My husband is color vision deficient (color blind) and I’m wondering if there are any assistive settings in Windows 10 to help him with his computer usage and Web surfing?
Perhaps surprisingly, up to 8% of men of Western European descent are believed to have some level of color vision deficiency, so it’s no surprise at all that all the major computing platforms – and mobile device systems – have options to help you compensate and change the display so you can more easily differentiate colors. Windows has a particularly interesting set of options tied to the common red/green color blindness. If your husband has been diagnosed, that can make the settings super easy to adjust to be perfect. The most common possibilities are protanomaly, protanopia, deuteranomaly and deuteranopia.
Even if he isn’t sure, there’s a way in the assistive settings in Microsoft Windows 10 to experiment with different options to identify which is going to work best for him. Of course, this means that you won’t be able to use his computer without adjusting it back, so this would be a good time to learn about setting up multiple user accounts on Win10 too: it’ll then keep track of which settings are configured for each of you.
Let’s start with definitions of those color blindness terms, direct from the National Institutes of Health:
The most common types of hereditary color blindness are due to the loss or limited function of red cone (known as protan) or green cone (deutran) photopigments. This kind of color blindness is commonly referred to as red-green color blindness.
- Protanomaly: In males with protanomaly, the red cone photopigment is abnormal. Red, orange, and yellow appear greener and colors are not as bright. This condition is mild and doesn’t usually interfere with daily living. Protanomaly is an X-linked disorder estimated to affect 1 percent of males.
- Protanopia: In males with protanopia, there are no working red cone cells. Red appears as black. Certain shades of orange, yellow, and green all appear as yellow. Protanopia is an X-linked disorder that is estimated to affect 1 percent of males.
- Deuteranomaly: In males with deuteranomaly, the green cone photopigment is abnormal. Yellow and green appear redder and it is difficult to tell violet from blue. This condition is mild and doesn’t interfere with daily living. Deuteranomaly is the most common form of color blindness and is an X-linked disorder affecting 5 percent of males.
- Deuteranopia: In males with deuteranopia, there are no working green cone cells. They tend to see reds as brownish-yellow and greens as beige. Deuteranopia is an X-linked disorder that affects about 1 percent of males.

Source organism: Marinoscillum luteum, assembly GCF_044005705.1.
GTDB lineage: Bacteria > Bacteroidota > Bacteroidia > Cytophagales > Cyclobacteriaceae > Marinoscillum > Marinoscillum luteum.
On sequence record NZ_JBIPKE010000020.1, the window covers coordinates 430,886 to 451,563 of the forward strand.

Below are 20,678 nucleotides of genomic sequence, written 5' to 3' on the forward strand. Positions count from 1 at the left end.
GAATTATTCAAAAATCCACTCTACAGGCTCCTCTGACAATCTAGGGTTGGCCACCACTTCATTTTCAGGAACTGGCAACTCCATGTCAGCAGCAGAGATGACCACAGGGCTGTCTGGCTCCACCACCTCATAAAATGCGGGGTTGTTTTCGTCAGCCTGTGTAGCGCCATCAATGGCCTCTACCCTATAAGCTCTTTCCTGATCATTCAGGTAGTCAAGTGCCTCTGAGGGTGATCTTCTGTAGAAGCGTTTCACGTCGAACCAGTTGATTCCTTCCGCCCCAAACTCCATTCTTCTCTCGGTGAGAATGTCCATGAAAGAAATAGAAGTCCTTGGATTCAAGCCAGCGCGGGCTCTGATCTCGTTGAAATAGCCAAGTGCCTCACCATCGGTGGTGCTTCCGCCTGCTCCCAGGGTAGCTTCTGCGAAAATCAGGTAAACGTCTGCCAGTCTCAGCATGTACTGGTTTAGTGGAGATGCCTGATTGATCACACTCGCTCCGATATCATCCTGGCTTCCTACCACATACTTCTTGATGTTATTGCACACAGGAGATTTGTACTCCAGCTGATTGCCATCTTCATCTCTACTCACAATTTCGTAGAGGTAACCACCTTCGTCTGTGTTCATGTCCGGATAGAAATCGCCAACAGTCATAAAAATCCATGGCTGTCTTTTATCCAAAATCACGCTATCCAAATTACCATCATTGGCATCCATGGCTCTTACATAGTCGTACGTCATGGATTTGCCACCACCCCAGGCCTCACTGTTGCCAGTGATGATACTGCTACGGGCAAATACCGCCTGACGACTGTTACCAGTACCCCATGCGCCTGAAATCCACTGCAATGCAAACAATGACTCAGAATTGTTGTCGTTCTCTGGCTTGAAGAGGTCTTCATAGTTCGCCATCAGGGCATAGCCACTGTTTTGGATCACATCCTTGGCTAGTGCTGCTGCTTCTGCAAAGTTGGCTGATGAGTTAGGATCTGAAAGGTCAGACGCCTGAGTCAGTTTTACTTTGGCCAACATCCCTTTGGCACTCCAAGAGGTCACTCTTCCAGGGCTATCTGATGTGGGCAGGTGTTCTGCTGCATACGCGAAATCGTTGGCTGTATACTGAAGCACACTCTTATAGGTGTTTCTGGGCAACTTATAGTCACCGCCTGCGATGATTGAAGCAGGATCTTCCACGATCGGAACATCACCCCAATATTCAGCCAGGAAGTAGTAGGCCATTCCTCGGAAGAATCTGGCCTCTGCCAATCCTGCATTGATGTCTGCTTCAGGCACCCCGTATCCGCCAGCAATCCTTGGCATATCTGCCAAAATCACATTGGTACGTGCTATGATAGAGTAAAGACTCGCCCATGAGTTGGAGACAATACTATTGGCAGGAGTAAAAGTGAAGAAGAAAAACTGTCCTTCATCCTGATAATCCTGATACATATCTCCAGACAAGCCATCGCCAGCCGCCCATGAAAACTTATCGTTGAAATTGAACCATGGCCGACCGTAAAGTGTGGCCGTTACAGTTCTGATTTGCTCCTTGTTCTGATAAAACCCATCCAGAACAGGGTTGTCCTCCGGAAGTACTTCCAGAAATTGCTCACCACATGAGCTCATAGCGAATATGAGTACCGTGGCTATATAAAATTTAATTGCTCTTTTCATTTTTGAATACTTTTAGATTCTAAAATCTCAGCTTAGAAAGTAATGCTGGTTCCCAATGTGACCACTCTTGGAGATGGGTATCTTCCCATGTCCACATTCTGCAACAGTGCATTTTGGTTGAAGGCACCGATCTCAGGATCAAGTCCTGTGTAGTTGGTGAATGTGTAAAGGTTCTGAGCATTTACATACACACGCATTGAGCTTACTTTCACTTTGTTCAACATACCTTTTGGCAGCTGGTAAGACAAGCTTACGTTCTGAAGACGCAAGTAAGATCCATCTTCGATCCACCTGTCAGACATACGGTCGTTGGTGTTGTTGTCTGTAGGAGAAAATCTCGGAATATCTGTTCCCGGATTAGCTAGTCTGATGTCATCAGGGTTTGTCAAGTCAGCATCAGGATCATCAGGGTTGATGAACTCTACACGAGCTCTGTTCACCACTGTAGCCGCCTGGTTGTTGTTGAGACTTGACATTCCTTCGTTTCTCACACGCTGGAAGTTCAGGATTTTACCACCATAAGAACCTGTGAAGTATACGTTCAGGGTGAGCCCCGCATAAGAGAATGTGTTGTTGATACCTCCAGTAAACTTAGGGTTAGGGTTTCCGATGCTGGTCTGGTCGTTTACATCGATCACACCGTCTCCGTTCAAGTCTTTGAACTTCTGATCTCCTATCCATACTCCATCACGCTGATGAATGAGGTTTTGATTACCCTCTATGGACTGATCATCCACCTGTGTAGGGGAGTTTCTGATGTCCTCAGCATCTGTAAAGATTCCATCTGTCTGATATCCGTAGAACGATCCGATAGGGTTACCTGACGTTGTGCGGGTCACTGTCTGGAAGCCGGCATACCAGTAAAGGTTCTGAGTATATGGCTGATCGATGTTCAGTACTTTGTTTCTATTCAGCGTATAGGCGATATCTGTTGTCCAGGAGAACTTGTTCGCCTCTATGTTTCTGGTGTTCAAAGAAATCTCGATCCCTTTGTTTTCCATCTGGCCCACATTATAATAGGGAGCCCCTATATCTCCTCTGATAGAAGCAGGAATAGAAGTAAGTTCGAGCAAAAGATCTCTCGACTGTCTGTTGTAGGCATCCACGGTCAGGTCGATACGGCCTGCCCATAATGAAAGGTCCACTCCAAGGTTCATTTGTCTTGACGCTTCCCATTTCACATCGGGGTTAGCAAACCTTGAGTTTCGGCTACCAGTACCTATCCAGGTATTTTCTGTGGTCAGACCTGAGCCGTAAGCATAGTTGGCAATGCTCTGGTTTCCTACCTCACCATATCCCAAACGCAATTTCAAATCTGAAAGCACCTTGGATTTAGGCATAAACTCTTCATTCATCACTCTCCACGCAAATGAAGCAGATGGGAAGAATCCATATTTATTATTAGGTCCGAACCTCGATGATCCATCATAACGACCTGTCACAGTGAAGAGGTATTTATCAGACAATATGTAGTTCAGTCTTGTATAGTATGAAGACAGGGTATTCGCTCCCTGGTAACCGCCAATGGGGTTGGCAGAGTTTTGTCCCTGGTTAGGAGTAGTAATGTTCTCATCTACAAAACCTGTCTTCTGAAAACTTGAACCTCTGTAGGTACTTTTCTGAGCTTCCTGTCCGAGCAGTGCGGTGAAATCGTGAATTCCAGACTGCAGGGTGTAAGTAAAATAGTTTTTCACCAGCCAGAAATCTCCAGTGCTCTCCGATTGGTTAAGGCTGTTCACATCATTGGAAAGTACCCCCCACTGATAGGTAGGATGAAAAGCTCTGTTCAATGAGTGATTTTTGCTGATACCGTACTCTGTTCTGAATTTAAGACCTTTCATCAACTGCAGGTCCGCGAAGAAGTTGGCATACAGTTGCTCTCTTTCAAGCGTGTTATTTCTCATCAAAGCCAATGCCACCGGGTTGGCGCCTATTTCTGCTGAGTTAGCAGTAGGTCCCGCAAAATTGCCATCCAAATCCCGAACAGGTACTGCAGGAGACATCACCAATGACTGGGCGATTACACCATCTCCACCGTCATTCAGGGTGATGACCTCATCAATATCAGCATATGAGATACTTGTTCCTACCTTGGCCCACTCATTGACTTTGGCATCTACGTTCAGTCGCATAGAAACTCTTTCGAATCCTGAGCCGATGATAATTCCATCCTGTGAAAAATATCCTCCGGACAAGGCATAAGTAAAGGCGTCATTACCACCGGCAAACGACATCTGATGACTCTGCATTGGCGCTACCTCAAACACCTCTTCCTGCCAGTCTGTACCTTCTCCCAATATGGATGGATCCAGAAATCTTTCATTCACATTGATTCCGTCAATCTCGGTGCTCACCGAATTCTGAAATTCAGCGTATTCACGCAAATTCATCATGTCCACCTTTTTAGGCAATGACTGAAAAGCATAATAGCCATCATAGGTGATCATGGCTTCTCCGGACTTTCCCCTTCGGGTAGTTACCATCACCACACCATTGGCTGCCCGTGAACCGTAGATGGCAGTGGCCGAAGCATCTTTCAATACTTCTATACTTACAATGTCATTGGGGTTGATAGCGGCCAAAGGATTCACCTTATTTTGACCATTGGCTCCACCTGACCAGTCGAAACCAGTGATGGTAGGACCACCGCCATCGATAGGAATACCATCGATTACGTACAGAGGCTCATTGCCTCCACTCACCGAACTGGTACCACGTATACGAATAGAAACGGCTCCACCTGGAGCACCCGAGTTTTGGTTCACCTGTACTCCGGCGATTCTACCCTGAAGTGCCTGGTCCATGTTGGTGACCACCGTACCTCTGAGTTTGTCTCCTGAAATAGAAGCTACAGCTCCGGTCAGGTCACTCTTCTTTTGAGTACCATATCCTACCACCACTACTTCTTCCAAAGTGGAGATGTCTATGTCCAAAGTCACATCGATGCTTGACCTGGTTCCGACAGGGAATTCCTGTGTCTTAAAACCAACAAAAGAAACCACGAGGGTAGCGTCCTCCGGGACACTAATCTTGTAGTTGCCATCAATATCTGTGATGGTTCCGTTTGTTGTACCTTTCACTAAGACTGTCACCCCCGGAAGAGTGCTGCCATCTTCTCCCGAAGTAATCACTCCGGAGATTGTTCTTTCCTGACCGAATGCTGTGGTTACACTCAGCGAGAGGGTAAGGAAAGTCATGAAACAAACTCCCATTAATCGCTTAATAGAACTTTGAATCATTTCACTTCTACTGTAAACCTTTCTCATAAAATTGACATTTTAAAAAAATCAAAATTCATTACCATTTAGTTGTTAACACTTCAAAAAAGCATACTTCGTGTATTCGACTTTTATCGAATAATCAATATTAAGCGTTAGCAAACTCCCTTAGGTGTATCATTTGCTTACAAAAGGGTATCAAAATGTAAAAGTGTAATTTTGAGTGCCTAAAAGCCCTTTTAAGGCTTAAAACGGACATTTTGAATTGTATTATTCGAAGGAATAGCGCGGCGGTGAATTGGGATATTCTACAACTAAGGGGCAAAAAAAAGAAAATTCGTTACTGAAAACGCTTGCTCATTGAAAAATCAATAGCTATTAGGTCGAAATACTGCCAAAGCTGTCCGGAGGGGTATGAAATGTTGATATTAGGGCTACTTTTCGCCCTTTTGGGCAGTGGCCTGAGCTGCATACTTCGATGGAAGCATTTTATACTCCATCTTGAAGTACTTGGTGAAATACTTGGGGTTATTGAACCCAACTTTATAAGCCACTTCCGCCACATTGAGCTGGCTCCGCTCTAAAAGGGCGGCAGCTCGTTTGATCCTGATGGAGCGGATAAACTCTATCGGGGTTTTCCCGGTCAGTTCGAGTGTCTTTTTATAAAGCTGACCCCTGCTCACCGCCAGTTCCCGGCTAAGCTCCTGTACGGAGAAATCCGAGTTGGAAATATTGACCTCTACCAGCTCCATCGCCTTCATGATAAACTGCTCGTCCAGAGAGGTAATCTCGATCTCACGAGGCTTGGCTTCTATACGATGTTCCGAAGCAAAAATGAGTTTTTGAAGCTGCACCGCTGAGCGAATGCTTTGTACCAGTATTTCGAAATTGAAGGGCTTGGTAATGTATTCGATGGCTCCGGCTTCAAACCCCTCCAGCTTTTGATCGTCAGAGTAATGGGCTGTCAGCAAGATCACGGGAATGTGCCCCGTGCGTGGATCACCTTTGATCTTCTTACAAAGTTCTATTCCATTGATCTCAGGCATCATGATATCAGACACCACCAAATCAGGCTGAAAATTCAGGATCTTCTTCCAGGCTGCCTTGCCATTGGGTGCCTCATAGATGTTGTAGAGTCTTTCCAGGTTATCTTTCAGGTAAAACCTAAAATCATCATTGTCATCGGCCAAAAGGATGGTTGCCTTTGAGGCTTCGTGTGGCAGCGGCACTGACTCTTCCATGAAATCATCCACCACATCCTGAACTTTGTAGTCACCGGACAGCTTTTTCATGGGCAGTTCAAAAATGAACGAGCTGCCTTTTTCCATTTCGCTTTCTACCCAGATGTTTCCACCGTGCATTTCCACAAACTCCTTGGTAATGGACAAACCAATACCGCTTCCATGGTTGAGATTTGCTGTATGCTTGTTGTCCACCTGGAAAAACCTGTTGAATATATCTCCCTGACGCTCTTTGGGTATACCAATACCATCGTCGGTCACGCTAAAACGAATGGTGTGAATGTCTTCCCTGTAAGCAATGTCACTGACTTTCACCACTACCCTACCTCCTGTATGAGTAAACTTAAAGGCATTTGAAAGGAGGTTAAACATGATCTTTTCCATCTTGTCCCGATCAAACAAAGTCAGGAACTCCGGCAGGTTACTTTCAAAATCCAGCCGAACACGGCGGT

Got it? 🙂 Now, let’s look at how it works…
To start, I downloaded a common color blindness test image. If you can see “74”, congrats, you don’t have that particular deficiency or issue:
To change these settings we’ll have to delve into the world of color filters, as they’re called in Windows 10. Fortunately, search is, as always, our best friend, so just search for “color filters”:
You can see that the default option is what we seek: Turn color filters on or off. Choose that and you’ll move into Settings. This is one of a category of options known as “Ease of Access”:
To start, turn on color filters and it’ll instantly change the entire screen to grayscale rather than colors. It’s, well, a bit weird if you’re not expecting the change!
More interestingly is if you scroll down a bit. There’s a color wheel that lets you identify which of the color filters is going to work best. This, of course, is something your husband needs to do since it’s his vision we’re working with…
Notice what it says: “make all 9 colors on the pie chart easily distinguishable”. For me, grayscale doesn’t do that, so let’s see what other filter options there are from the pop-up menu:
Ah, some of those color blindness names come back again. Tritanopia, btw, is known as blue-yellow color blindness. Since I’m not color blind, I found Invert super interesting. It’s quite a change:
Let’s look at one more possibility, protanopia. Here’s how that changes things:
Since all of these affect everything on the screen, not just the settings window, what happens with the original “47” test image in Invert mode? Here’s the answer:
Mars definitely looks a bit peculiar too. Hope this helps your husband get the system to his liking!
Pro Tip: While you’re here, don’t forget to check out our extensive Windows 10 Help area too.